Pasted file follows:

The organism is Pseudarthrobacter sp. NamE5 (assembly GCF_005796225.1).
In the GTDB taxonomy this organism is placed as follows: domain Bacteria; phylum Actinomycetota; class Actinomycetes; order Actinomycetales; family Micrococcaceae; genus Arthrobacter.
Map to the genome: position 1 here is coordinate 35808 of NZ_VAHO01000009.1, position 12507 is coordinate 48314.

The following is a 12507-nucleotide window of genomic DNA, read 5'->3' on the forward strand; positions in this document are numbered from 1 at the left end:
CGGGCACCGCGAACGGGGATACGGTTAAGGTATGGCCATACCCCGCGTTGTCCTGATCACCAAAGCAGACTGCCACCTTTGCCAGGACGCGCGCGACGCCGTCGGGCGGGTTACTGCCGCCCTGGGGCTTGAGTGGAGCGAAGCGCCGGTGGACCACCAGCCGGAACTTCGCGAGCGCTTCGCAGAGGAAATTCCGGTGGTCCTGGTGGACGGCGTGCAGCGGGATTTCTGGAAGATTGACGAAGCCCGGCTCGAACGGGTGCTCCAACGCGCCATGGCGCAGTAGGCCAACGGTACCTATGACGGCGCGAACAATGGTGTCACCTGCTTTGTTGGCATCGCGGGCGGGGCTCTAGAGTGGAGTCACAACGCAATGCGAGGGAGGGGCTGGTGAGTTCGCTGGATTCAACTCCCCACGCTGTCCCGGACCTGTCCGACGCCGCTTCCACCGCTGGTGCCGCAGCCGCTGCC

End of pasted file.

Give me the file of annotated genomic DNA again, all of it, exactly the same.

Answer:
The organism is Pseudarthrobacter sp. NamE5 (assembly GCF_005796225.1).
In the GTDB taxonomy this organism is placed as follows: domain Bacteria; phylum Actinomycetota; class Actinomycetes; order Actinomycetales; family Micrococcaceae; genus Arthrobacter.
Map to the genome: position 1 here is coordinate 35808 of NZ_VAHO01000009.1, position 12507 is coordinate 48314.

The following is a 12507-nucleotide window of genomic DNA, read 5'->3' on the forward strand; positions in this document are numbered from 1 at the left end:
CGGGCACCGCGAACGGGGATACGGTTAAGGTATGGCCATACCCCGCGTTGTCCTGATCACCAAAGCAGACTGCCACCTTTGCCAGGACGCGCGCGACGCCGTCGGGCGGGTTACTGCCGCCCTGGGGCTTGAGTGGAGCGAAGCGCCGGTGGACCACCAGCCGGAACTTCGCGAGCGCTTCGCAGAGGAAATTCCGGTGGTCCTGGTGGACGGCGTGCAGCGGGATTTCTGGAAGATTGACGAAGCCCGGCTCGAACGGGTGCTCCAACGCGCCATGGCGCAGTAGGCCAACGGTACCTATGACGGCGCGAACAATGGTGTCACCTGCTTTGTTGGCATCGCGGGCGGGGCTCTAGAGTGGAGTCACAACGCAATGCGAGGGAGGGGCTGGTGAGTTCGCTGGATTCAACTCCCCACGCTGTCCCGGACCTGTCCGACGCCGCTTCCACCGCTGGTGCCGCAGCCGCTGCC